Rising rough sleeping is a major concern, people in Birmingham have told HuffPost UK, as they shared their experiences of seeing an increase in homelessness in the city centre.
Local Jonny Betteridge said he had walked past five homeless people “in as many metres” as people shared their reactions as part of HuffPost Listens, a project to go out in the city and listen to people.
We heard residents say they feel alarmed by seeing more people on the streets - yet they are unsure how to help. Homelessness was the number one issue raised when asked what worries people about their city.
The number of rough sleepers officially counted in the UK’s second biggest city rose in 2017 to 57, up slightly from 55 in 2016 - but a substantial increase from just nine people reported in 2010. Homeless charities have argued that such figures - from a count of how many people are on the streets on a single night - can be inaccurate so the number could be higher.
Visible begging and drug use, especially of the synthetic cannabis drug Spice or Black Mamba, also increase the impression.
Oona MacDonald described the situation as “shocking”.
Robert Foster said the problem had got worse and that the cost of living and a lack of support for single parents were factors.
David Magadan, an international student, said it was “jarring” to see.
Jusra Omar felt that seeing more women sleeping rough was a sign that “something is going wrong”.
One woman said she has changed her route to work and now took a longer way, because of sleeping bags and sick on the street.
People expressed sympathy for the rough sleepers - Keith Thomas, who has volunteered working with homeless people with the British Red Cross, said he had met “amazing” people and most were just unlucky.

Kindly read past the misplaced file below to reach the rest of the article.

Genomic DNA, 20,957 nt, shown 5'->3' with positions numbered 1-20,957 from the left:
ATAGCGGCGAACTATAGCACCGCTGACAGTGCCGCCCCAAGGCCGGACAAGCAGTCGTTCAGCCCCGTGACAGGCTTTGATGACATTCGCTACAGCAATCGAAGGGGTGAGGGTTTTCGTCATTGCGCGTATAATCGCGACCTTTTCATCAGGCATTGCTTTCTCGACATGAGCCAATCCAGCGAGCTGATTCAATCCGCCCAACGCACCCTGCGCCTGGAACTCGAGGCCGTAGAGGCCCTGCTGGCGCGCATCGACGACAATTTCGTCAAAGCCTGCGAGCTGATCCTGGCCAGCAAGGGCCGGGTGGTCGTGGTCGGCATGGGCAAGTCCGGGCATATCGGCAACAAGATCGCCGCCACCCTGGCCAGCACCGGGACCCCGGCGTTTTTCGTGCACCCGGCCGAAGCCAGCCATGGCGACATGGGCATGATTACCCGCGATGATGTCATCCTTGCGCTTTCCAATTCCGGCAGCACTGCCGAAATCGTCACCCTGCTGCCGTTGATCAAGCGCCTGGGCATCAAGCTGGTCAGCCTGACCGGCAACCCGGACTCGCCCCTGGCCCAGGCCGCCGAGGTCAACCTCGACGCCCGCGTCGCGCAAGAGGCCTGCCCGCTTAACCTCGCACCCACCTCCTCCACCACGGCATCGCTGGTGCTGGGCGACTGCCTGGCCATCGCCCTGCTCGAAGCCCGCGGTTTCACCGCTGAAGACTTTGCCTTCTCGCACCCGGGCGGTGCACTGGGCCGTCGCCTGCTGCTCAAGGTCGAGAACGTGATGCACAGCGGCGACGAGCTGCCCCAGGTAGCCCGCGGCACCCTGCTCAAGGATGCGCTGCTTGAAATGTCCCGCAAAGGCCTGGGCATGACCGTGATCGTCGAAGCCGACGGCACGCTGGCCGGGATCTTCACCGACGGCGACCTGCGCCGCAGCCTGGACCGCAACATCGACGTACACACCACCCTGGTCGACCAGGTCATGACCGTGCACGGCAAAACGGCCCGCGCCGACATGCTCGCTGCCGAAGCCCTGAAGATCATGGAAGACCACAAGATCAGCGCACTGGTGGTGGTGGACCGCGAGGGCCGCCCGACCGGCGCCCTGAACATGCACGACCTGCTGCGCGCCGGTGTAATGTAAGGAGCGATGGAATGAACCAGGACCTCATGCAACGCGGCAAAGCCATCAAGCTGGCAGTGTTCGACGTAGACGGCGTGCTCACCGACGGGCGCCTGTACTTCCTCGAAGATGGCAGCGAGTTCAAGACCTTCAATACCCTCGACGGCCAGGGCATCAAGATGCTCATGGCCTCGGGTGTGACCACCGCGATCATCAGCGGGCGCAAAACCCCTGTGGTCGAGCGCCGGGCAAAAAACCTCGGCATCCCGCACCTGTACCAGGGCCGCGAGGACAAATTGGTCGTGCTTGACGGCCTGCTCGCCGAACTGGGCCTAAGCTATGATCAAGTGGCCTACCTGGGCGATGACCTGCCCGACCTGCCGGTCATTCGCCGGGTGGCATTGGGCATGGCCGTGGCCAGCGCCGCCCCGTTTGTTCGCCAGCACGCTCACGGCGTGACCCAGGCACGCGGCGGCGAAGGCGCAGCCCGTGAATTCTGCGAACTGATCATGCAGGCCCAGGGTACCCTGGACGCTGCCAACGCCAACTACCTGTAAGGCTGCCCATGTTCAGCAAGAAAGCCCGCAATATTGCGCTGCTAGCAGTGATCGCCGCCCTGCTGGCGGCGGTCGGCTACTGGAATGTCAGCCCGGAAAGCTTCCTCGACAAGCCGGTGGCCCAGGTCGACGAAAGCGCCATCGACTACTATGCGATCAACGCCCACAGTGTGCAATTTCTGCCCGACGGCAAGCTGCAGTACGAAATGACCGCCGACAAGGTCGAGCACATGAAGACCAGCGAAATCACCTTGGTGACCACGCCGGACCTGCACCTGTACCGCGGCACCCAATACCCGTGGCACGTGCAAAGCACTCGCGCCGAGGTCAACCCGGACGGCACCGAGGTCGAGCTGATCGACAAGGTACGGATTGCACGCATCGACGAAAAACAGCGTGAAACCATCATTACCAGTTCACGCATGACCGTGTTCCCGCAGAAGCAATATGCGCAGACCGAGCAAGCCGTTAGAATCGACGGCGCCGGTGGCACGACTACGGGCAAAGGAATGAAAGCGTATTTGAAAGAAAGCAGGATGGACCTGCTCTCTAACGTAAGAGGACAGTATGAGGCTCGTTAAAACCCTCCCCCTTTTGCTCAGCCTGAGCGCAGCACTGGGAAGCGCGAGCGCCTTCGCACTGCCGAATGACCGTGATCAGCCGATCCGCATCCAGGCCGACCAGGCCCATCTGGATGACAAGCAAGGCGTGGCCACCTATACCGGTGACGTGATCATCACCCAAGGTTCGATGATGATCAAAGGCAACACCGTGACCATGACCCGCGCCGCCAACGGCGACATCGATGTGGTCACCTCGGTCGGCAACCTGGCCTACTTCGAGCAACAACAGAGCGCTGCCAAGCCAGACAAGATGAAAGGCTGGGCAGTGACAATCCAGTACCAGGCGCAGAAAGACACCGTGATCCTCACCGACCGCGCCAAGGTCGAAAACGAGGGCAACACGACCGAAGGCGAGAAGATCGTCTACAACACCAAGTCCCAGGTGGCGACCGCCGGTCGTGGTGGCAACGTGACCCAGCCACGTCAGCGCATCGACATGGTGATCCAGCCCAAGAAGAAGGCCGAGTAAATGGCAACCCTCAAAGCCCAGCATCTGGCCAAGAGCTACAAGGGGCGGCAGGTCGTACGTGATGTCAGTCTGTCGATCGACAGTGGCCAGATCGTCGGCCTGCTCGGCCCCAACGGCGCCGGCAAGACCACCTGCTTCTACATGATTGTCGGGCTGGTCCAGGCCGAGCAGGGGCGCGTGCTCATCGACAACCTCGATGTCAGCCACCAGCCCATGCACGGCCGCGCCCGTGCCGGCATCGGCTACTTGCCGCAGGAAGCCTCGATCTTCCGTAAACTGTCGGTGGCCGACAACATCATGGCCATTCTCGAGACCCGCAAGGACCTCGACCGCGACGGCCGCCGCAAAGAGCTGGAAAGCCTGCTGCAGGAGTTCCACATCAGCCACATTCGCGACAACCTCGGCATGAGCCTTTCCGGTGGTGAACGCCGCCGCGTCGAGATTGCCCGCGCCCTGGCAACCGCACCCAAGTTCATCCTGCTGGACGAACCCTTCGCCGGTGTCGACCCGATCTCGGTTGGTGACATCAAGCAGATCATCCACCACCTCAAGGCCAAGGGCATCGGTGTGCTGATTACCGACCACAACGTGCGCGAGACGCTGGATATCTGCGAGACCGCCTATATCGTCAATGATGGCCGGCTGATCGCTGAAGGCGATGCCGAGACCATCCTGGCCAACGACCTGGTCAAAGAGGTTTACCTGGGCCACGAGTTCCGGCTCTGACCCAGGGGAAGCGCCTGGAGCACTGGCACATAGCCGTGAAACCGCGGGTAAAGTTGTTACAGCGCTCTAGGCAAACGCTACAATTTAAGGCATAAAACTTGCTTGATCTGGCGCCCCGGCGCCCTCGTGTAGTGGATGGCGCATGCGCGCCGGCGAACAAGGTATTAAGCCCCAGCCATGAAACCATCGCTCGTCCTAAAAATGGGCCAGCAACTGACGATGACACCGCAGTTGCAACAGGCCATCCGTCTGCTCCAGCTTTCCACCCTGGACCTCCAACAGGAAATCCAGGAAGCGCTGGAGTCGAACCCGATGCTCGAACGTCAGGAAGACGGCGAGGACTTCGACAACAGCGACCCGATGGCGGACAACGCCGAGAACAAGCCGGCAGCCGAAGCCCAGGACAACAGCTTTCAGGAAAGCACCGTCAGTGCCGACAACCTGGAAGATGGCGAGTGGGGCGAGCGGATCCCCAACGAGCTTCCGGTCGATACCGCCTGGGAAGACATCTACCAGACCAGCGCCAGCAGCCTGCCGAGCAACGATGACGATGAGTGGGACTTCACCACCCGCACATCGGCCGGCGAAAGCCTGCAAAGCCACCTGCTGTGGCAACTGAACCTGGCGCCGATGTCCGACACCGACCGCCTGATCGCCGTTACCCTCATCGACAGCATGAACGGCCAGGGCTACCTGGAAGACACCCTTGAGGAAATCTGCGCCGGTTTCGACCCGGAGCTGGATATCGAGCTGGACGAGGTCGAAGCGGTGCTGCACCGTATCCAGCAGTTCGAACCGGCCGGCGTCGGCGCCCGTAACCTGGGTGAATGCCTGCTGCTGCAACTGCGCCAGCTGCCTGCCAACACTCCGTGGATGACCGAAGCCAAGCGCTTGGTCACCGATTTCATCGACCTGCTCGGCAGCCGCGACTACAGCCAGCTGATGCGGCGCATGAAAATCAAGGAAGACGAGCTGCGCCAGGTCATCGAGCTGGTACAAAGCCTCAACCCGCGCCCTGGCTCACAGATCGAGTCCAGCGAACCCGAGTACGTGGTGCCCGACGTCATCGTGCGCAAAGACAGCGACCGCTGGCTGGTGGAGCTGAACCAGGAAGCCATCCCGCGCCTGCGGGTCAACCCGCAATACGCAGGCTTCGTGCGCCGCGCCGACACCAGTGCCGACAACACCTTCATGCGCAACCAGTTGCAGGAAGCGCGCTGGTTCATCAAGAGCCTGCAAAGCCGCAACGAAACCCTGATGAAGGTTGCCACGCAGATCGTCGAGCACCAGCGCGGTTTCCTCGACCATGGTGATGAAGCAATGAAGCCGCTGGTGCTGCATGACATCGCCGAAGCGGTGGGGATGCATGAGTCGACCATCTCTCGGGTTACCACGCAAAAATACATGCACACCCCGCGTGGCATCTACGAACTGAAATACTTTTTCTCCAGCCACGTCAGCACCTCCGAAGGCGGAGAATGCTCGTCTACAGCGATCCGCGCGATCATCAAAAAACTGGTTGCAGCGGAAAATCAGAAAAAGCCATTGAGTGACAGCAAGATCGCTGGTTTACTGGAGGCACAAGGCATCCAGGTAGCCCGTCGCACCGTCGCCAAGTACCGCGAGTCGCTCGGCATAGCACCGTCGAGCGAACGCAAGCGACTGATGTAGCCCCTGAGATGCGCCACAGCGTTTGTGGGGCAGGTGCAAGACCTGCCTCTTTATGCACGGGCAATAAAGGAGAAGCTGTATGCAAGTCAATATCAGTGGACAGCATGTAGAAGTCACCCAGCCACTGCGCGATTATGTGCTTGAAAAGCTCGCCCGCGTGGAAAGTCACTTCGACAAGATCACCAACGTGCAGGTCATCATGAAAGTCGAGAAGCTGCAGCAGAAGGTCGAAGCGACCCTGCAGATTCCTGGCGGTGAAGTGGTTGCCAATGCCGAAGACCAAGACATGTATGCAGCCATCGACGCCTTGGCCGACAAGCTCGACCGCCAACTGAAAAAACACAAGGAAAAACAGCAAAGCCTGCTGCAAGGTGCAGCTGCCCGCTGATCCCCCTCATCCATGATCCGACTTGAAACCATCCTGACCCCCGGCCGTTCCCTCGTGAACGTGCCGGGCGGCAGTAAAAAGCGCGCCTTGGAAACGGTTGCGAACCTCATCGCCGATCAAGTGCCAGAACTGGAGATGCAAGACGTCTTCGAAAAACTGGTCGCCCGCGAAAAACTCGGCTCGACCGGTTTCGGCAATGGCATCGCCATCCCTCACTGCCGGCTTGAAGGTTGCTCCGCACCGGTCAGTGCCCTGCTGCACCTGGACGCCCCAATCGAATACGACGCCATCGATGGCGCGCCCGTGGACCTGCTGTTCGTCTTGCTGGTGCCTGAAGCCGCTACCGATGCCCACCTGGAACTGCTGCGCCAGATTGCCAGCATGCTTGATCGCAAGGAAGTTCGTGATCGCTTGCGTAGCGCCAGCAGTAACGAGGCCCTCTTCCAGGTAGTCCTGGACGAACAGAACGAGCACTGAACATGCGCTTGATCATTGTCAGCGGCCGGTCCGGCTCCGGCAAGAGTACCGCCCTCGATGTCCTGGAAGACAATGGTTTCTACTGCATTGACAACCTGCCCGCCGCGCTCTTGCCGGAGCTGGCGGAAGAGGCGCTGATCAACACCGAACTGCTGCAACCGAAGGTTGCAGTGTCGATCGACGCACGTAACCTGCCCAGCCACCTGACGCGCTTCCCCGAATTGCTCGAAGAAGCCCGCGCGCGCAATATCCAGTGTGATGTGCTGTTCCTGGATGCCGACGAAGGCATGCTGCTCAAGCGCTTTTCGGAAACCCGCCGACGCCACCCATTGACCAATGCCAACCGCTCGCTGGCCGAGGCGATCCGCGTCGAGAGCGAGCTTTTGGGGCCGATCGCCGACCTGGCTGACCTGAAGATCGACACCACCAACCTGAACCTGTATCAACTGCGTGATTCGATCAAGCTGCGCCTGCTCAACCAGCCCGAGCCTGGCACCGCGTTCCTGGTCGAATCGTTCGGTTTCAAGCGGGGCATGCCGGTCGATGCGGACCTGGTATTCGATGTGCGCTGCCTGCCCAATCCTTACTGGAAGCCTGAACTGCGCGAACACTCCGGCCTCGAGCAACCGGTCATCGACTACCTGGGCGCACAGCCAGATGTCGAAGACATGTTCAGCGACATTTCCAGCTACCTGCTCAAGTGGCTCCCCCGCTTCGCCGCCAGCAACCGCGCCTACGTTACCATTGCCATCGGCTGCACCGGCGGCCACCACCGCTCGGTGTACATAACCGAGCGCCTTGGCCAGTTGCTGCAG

Lauren Marlow was among many people saying they weren’t sure how best to help, or which charities to contact.
Kane Walker, who is homeless, said that he was forced to urinate on the street because Birmingham doesn’t have many public urinals like London does.
But residents like Nikhara Korpal shared stories of local schemes that are working to help - from a pub housing rough sleepers to Let’s Feed Brum, which organises for food and drink businesses to hand out food and drink each night, and Birmingham Food Drive which gathers, packs and gives out donated supplies.
Korpal has given homeless people haircuts and taken their pictures, which she hopes will make people “feel good”.
HuffPost has this week also revealed that single mothers in the city are worst hit by hidden homelessness, when people live in insecure housing or sofa-surf.
In a special Listening Circle event this week, HuffPost got a group of people together to share their experience of the housing crisis, and ideas for solutions.
The importance of communities and officials working together was stressed, echoing what we heard in the city centre: “People work together to make things happen,” said Hattie D’Souza.
HuffPostListens – Birmingham
HuffPost wants to get out of the media bubble and tell the real story of the UK. For one week we relocate our newsroom to the heart of Birmingham and invite people to tell us what they care about - we will go and report on it. We’re also hiring more reporters out of London, starting in Birmingham. We don’t think the media has listened to people enough, so that’s what we’re doing. Listening to the stories of Birmingham, opening up our newsroom to its people and telling the real story of Britain from the heart of one of its biggest and best cities. You decide the news. We’ll tell your story. Birmingham, be heard. #HuffPostListens